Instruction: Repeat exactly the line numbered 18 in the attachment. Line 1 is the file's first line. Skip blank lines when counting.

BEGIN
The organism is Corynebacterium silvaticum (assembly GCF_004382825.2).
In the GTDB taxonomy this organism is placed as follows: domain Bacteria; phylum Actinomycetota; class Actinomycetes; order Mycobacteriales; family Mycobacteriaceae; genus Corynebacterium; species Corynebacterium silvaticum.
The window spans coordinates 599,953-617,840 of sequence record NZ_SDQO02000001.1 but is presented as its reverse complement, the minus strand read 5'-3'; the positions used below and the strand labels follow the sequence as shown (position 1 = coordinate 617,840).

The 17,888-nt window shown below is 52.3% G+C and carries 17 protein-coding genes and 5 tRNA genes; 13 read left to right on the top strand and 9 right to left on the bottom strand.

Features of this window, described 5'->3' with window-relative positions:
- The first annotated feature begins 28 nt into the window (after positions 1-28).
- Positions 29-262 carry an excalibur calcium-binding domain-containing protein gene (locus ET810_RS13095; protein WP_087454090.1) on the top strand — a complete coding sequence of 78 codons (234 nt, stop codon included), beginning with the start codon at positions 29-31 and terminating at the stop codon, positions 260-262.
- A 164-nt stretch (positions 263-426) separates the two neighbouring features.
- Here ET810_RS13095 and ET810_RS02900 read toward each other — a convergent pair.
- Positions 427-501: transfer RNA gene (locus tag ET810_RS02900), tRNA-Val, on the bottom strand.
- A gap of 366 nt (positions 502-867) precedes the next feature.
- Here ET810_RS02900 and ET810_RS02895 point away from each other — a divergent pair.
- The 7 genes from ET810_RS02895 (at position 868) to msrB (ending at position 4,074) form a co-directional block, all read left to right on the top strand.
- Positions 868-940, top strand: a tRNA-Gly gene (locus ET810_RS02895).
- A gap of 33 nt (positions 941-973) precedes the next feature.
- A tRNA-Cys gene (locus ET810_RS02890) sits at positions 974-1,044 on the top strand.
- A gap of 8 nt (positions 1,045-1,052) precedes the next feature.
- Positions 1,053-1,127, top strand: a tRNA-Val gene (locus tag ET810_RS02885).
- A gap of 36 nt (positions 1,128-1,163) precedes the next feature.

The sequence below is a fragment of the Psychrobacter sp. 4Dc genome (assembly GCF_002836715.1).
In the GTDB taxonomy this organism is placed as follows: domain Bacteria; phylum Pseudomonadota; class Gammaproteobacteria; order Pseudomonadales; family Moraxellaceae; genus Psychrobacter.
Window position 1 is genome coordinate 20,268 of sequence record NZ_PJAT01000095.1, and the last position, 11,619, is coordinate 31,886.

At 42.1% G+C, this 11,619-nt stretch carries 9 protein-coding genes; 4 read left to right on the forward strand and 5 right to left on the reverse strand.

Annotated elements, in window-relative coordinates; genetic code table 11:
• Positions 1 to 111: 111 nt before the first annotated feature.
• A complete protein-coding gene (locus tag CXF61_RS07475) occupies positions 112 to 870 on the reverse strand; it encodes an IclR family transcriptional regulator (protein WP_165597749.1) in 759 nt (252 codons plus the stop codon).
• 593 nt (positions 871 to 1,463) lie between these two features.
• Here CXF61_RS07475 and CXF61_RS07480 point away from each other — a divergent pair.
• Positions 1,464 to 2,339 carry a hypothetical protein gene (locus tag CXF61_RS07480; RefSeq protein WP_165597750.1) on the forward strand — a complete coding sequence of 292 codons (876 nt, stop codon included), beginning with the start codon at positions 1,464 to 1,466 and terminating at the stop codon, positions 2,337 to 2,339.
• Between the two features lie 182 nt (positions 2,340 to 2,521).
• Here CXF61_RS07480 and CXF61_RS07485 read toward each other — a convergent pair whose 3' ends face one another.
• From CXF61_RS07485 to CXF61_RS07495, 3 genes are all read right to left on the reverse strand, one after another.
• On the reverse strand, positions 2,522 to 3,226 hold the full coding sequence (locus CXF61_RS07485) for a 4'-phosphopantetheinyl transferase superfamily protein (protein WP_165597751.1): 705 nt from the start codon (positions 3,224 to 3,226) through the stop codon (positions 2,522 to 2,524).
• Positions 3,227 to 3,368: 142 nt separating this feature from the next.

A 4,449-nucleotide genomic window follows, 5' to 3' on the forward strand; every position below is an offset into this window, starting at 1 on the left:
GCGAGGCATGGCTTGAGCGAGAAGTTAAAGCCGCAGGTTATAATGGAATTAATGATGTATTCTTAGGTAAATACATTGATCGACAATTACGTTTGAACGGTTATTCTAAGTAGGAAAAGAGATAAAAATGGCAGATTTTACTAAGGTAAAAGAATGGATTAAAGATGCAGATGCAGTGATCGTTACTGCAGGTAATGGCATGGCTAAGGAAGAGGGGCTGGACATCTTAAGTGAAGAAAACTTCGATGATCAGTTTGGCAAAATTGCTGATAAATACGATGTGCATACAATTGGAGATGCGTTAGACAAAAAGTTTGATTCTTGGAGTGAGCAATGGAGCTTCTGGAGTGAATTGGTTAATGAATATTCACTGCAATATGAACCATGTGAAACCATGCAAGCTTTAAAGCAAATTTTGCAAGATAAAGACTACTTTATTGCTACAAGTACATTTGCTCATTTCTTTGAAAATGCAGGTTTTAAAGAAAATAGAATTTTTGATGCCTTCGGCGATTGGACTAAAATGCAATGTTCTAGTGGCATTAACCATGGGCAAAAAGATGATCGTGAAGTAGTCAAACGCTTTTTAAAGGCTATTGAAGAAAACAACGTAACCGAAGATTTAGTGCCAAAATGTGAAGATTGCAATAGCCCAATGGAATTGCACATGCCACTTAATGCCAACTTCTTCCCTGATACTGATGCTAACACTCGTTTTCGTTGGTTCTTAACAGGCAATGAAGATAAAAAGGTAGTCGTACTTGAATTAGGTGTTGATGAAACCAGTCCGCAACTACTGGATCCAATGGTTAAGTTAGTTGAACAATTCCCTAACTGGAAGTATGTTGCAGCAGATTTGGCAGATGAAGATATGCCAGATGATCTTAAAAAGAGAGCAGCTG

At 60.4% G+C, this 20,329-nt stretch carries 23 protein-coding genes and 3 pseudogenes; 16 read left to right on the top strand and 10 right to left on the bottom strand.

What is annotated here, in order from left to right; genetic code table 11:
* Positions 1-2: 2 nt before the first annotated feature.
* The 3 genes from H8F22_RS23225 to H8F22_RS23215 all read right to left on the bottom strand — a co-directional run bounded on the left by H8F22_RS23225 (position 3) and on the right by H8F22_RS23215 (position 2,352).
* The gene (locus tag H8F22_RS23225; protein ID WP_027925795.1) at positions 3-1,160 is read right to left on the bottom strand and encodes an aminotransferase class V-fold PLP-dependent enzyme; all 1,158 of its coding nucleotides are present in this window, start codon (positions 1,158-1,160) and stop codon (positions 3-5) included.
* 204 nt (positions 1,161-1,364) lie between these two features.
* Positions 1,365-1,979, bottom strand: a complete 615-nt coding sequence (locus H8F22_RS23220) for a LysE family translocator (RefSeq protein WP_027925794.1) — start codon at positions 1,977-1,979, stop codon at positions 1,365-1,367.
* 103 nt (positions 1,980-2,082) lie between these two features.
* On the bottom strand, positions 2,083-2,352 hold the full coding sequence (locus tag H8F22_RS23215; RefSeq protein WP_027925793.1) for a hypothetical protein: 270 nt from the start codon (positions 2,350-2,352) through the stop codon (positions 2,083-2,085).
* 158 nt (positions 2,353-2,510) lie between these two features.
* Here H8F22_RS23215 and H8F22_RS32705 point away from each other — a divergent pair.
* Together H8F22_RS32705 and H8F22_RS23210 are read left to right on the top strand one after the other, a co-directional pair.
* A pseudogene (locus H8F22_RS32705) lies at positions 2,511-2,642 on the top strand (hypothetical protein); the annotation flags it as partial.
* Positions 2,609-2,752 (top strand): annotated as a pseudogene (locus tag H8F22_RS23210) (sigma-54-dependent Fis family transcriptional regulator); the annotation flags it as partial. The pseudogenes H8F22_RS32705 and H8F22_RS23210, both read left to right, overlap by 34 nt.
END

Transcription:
- Positions 1,053-1,127, top strand: a tRNA-Val gene (locus tag ET810_RS02885).